Finland’s Katainen Rules Out Action to Weaken Euro Exchange Rate

Finnish Prime Minister Jyrki Katainen ruled out any possibility of policy makers intervening to halt the euro’s appreciation.

“We will never take political action to weaken the exchange rate,” Katainen told reporters in Helsinki today. “Historically, the exchange rate is still tolerable.”

The euro has climbed 7.7 percent to $1.2993 against the dollar since July, reflecting the U.S. Federal Reserve’s asset purchases and low interest rates. The 17-nation bloc is shrinking for the second year after a debt crisis that led to five countries requesting an international bailout. The shared currency is higher than the average of $1.2125 since its inception. Analysts forecast the euro will end this year at $1.29 after climbing to $1.32 next quarter, according to the median of 63 estimates in a Bloomberg survey.

Bill Gross, manager of Pacific Investment Management Co., the world’s biggest bond fund, said last week the European Central Bank should adopt policies to help the euro depreciate relative to the U.S. dollar. ECB policy makers this week downplayed the concerns.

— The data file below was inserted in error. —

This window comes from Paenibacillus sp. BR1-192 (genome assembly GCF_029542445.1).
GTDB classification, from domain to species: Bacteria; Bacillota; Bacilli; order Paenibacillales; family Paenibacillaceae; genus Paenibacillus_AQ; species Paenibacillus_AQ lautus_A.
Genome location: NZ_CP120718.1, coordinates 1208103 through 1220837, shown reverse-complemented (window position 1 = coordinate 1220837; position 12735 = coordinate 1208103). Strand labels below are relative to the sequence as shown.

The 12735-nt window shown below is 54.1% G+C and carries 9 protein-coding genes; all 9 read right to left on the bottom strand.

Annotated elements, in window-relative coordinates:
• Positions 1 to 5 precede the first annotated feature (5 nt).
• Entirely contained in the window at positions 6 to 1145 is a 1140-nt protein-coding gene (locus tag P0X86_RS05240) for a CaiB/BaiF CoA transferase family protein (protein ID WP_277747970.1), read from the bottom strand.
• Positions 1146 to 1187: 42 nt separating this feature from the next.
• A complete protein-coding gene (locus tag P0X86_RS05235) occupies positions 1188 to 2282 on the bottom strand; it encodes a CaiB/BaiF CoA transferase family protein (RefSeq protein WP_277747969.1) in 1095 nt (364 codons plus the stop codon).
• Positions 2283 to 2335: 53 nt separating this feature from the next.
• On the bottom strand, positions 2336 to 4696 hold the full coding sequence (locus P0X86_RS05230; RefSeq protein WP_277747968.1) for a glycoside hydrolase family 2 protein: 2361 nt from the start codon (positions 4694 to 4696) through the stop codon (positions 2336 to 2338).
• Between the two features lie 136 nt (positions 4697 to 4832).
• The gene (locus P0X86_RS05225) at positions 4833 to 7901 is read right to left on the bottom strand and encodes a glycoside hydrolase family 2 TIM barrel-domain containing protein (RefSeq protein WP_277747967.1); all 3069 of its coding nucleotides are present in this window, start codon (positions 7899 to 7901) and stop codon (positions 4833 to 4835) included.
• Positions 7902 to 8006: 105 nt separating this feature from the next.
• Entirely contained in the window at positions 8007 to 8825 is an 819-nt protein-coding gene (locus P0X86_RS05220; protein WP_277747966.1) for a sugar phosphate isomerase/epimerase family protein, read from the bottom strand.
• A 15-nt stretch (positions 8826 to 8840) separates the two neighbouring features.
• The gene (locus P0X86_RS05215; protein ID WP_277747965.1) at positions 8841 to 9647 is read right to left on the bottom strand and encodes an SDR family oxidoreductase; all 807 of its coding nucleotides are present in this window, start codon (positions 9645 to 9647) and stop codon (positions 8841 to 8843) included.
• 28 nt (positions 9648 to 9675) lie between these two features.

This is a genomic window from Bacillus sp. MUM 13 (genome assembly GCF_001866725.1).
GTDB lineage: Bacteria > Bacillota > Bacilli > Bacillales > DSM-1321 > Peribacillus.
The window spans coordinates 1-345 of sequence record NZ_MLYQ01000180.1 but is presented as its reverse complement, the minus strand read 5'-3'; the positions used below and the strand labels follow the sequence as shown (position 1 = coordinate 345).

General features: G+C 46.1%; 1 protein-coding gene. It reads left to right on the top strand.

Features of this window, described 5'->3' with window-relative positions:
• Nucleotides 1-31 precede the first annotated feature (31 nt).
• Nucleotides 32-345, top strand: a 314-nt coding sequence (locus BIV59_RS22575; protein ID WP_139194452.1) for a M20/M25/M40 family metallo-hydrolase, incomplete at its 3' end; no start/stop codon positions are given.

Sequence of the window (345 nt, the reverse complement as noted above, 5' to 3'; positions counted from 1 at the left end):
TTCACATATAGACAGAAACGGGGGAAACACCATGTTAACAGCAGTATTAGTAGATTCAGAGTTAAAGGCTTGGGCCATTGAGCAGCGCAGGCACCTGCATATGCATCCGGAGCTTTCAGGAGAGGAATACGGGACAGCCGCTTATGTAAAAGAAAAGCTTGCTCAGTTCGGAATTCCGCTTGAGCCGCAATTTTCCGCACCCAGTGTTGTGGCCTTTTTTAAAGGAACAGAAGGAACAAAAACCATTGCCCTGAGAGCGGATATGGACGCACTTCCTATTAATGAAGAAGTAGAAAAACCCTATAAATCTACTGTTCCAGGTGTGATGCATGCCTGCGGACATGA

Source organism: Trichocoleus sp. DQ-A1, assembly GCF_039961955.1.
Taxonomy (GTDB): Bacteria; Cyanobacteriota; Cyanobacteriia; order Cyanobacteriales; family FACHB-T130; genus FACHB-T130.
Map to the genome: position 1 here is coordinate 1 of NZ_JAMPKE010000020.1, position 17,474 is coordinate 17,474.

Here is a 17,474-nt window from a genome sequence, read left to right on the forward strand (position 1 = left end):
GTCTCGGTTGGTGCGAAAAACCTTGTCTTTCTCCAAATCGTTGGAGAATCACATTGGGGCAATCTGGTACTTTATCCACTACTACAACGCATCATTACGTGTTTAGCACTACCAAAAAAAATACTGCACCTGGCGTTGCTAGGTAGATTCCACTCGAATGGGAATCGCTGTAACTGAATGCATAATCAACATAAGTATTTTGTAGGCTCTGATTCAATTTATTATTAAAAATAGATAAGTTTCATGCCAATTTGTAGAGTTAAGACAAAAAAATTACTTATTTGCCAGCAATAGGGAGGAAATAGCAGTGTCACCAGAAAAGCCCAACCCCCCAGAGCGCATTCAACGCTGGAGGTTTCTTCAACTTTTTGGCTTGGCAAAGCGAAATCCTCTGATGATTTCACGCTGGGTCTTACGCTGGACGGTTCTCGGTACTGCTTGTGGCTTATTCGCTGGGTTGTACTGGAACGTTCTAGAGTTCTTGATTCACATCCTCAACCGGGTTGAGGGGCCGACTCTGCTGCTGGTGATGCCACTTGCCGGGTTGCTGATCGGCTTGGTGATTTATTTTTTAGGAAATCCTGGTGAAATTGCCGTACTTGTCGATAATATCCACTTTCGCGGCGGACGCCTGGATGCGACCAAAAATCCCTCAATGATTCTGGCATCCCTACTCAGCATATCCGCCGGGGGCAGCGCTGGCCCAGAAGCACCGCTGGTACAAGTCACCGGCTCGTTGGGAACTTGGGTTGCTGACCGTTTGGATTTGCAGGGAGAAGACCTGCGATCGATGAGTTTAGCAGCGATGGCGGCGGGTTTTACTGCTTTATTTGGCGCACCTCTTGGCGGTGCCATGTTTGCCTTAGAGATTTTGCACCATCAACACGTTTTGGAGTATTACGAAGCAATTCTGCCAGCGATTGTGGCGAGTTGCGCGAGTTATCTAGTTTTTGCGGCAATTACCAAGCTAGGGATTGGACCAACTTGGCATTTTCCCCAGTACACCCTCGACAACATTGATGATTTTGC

Executive Board member Jens Weidmann said yesterday the euro’s level doesn’t threaten the region’s economic recovery, and governing council member Erkki Liikanen reiterated the central bank only seeks to ensure price stability and doesn’t have an exchange-rate target.

France’s Industry Minister Arnaud Montebourg last month called for a more activist and “political” management of the euro, saying the ECB “should prepare to confront a new currency war in which the weakening of currencies becomes a political tool.”

Katainen said he doesn’t see euro’s strength hampering competitiveness in the single-currency area. “I hope the rate reflects the inner strength of the region,” he said. “Structural changes boost competitiveness.”

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